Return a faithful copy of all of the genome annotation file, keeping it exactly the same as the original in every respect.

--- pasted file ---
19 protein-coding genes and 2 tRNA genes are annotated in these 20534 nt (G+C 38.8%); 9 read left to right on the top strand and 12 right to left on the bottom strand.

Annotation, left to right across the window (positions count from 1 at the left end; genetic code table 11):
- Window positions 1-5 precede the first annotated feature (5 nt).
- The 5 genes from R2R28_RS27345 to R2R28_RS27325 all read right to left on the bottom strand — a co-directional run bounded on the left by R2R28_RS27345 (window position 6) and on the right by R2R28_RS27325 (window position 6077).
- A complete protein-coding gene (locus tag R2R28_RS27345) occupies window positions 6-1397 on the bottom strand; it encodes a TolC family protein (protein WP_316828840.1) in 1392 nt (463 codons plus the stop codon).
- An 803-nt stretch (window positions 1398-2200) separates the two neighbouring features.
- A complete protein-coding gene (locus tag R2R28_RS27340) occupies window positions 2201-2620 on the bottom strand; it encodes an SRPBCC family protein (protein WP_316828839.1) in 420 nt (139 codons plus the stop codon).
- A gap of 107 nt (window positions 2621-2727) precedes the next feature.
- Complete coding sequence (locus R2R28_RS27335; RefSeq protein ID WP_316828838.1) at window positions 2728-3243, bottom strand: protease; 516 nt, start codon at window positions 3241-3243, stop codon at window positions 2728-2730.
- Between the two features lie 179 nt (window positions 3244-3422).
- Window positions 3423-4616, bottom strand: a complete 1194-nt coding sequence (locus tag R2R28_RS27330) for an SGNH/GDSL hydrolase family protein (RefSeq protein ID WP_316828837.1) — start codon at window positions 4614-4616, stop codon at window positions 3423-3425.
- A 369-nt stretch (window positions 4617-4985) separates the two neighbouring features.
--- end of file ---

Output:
19 protein-coding genes and 2 tRNA genes are annotated in these 20534 nt (G+C 38.8%); 9 read left to right on the top strand and 12 right to left on the bottom strand.

Annotation, left to right across the window (positions count from 1 at the left end; genetic code table 11):
- Window positions 1-5 precede the first annotated feature (5 nt).
- The 5 genes from R2R28_RS27345 to R2R28_RS27325 all read right to left on the bottom strand — a co-directional run bounded on the left by R2R28_RS27345 (window position 6) and on the right by R2R28_RS27325 (window position 6077).
- A complete protein-coding gene (locus tag R2R28_RS27345) occupies window positions 6-1397 on the bottom strand; it encodes a TolC family protein (protein WP_316828840.1) in 1392 nt (463 codons plus the stop codon).
- An 803-nt stretch (window positions 1398-2200) separates the two neighbouring features.
- A complete protein-coding gene (locus tag R2R28_RS27340) occupies window positions 2201-2620 on the bottom strand; it encodes an SRPBCC family protein (protein WP_316828839.1) in 420 nt (139 codons plus the stop codon).
- A gap of 107 nt (window positions 2621-2727) precedes the next feature.
- Complete coding sequence (locus R2R28_RS27335; RefSeq protein ID WP_316828838.1) at window positions 2728-3243, bottom strand: protease; 516 nt, start codon at window positions 3241-3243, stop codon at window positions 2728-2730.
- Between the two features lie 179 nt (window positions 3244-3422).
- Window positions 3423-4616, bottom strand: a complete 1194-nt coding sequence (locus tag R2R28_RS27330) for an SGNH/GDSL hydrolase family protein (RefSeq protein ID WP_316828837.1) — start codon at window positions 4614-4616, stop codon at window positions 3423-3425.
- A 369-nt stretch (window positions 4617-4985) separates the two neighbouring features.